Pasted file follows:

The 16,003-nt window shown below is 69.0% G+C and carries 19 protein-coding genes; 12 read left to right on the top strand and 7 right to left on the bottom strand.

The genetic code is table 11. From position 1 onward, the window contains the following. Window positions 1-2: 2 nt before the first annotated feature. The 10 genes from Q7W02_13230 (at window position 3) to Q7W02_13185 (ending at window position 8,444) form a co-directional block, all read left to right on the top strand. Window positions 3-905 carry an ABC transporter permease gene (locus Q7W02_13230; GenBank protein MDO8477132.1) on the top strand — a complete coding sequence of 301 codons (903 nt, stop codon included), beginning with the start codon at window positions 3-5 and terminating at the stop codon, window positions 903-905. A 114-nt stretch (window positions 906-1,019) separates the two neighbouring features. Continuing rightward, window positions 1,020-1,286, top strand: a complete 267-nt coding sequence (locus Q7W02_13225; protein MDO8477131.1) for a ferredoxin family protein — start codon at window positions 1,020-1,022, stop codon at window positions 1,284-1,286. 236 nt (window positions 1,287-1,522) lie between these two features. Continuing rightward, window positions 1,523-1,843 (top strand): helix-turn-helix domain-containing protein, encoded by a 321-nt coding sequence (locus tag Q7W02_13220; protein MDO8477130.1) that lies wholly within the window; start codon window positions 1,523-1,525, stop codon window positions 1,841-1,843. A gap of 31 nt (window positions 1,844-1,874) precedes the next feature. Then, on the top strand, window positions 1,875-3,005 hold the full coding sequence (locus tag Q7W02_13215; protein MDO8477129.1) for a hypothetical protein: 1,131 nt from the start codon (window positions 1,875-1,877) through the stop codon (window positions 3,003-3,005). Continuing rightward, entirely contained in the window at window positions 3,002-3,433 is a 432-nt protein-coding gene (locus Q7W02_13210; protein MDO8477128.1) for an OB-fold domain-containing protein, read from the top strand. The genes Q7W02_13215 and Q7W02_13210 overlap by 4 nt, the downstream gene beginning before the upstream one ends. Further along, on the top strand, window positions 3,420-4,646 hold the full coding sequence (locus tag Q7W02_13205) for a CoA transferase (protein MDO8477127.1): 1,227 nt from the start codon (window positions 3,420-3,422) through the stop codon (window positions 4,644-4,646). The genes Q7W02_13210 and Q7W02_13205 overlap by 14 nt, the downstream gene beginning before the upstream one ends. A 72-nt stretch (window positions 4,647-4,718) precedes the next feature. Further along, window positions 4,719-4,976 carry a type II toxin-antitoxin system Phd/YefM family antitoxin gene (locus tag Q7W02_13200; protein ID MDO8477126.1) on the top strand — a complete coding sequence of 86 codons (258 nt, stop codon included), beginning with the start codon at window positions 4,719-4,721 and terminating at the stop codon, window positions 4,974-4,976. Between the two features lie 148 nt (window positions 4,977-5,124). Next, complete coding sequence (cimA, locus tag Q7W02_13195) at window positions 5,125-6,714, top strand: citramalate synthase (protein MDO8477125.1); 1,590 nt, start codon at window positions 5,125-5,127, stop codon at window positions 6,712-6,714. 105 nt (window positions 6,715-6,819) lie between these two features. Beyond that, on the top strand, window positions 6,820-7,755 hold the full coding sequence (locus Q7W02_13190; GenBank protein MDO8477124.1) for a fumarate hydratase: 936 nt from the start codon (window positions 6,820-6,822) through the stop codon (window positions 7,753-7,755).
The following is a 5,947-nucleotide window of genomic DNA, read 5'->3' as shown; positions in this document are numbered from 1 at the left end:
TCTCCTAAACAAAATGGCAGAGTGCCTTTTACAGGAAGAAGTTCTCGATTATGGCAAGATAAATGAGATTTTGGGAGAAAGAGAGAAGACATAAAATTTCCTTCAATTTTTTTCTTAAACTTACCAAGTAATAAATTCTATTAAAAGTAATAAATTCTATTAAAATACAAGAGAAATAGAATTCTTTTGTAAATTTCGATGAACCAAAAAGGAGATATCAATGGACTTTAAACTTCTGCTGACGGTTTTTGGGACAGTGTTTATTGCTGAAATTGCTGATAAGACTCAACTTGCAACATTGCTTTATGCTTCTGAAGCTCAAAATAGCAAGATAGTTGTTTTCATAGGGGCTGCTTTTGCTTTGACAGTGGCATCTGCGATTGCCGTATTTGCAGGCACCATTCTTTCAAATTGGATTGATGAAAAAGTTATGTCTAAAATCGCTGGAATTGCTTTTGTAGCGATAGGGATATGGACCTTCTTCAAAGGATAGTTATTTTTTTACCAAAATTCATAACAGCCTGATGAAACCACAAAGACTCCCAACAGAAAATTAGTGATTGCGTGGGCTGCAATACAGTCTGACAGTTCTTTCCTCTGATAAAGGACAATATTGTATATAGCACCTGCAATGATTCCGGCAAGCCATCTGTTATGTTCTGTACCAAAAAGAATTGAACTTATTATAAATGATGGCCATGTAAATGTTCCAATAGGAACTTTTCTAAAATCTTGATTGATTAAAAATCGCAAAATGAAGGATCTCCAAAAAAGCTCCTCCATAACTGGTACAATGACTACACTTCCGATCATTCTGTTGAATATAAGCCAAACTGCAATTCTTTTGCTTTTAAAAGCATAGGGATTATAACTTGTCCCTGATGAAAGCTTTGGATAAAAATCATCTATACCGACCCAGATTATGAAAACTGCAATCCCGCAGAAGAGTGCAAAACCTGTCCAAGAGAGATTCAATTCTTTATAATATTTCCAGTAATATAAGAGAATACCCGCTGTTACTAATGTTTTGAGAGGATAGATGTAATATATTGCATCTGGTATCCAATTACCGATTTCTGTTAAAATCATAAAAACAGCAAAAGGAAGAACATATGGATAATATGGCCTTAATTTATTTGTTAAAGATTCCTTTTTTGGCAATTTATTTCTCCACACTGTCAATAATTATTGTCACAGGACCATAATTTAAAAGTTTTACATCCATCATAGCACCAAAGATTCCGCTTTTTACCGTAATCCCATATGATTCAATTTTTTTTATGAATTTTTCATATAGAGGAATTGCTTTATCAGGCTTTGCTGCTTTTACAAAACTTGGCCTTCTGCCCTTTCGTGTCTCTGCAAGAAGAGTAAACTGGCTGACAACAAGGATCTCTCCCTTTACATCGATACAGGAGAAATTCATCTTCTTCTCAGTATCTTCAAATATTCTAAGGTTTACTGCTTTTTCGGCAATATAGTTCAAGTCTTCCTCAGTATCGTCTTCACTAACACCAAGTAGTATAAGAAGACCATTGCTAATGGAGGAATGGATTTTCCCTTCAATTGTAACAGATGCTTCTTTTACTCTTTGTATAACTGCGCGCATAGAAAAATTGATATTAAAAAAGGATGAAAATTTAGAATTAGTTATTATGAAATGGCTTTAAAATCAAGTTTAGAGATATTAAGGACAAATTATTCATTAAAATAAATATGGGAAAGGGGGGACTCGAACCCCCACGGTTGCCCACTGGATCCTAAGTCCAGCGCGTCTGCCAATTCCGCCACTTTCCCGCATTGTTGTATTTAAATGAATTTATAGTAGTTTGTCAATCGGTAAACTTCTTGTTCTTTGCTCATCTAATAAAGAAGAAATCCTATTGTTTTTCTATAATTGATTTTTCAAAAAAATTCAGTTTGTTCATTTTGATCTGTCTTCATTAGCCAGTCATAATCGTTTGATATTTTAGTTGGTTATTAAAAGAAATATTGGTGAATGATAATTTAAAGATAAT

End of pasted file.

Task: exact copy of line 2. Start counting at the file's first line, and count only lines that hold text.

The genetic code is table 11. From position 1 onward, the window contains the following. Window positions 1-2: 2 nt before the first annotated feature. The 10 genes from Q7W02_13230 (at window position 3) to Q7W02_13185 (ending at window position 8,444) form a co-directional block, all read left to right on the top strand. Window positions 3-905 carry an ABC transporter permease gene (locus Q7W02_13230; GenBank protein MDO8477132.1) on the top strand — a complete coding sequence of 301 codons (903 nt, stop codon included), beginning with the start codon at window positions 3-5 and terminating at the stop codon, window positions 903-905. A 114-nt stretch (window positions 906-1,019) separates the two neighbouring features. Continuing rightward, window positions 1,020-1,286, top strand: a complete 267-nt coding sequence (locus Q7W02_13225; protein MDO8477131.1) for a ferredoxin family protein — start codon at window positions 1,020-1,022, stop codon at window positions 1,284-1,286. 236 nt (window positions 1,287-1,522) lie between these two features. Continuing rightward, window positions 1,523-1,843 (top strand): helix-turn-helix domain-containing protein, encoded by a 321-nt coding sequence (locus tag Q7W02_13220; protein MDO8477130.1) that lies wholly within the window; start codon window positions 1,523-1,525, stop codon window positions 1,841-1,843. A gap of 31 nt (window positions 1,844-1,874) precedes the next feature. Then, on the top strand, window positions 1,875-3,005 hold the full coding sequence (locus tag Q7W02_13215; protein MDO8477129.1) for a hypothetical protein: 1,131 nt from the start codon (window positions 1,875-1,877) through the stop codon (window positions 3,003-3,005). Continuing rightward, entirely contained in the window at window positions 3,002-3,433 is a 432-nt protein-coding gene (locus Q7W02_13210; protein MDO8477128.1) for an OB-fold domain-containing protein, read from the top strand. The genes Q7W02_13215 and Q7W02_13210 overlap by 4 nt, the downstream gene beginning before the upstream one ends. Further along, on the top strand, window positions 3,420-4,646 hold the full coding sequence (locus tag Q7W02_13205) for a CoA transferase (protein MDO8477127.1): 1,227 nt from the start codon (window positions 3,420-3,422) through the stop codon (window positions 4,644-4,646). The genes Q7W02_13210 and Q7W02_13205 overlap by 14 nt, the downstream gene beginning before the upstream one ends. A 72-nt stretch (window positions 4,647-4,718) precedes the next feature. Further along, window positions 4,719-4,976 carry a type II toxin-antitoxin system Phd/YefM family antitoxin gene (locus tag Q7W02_13200; protein ID MDO8477126.1) on the top strand — a complete coding sequence of 86 codons (258 nt, stop codon included), beginning with the start codon at window positions 4,719-4,721 and terminating at the stop codon, window positions 4,974-4,976. Between the two features lie 148 nt (window positions 4,977-5,124). Next, complete coding sequence (cimA, locus tag Q7W02_13195) at window positions 5,125-6,714, top strand: citramalate synthase (protein MDO8477125.1); 1,590 nt, start codon at window positions 5,125-5,127, stop codon at window positions 6,712-6,714. 105 nt (window positions 6,715-6,819) lie between these two features. Beyond that, on the top strand, window positions 6,820-7,755 hold the full coding sequence (locus Q7W02_13190; GenBank protein MDO8477124.1) for a fumarate hydratase: 936 nt from the start codon (window positions 6,820-6,822) through the stop codon (window positions 7,753-7,755).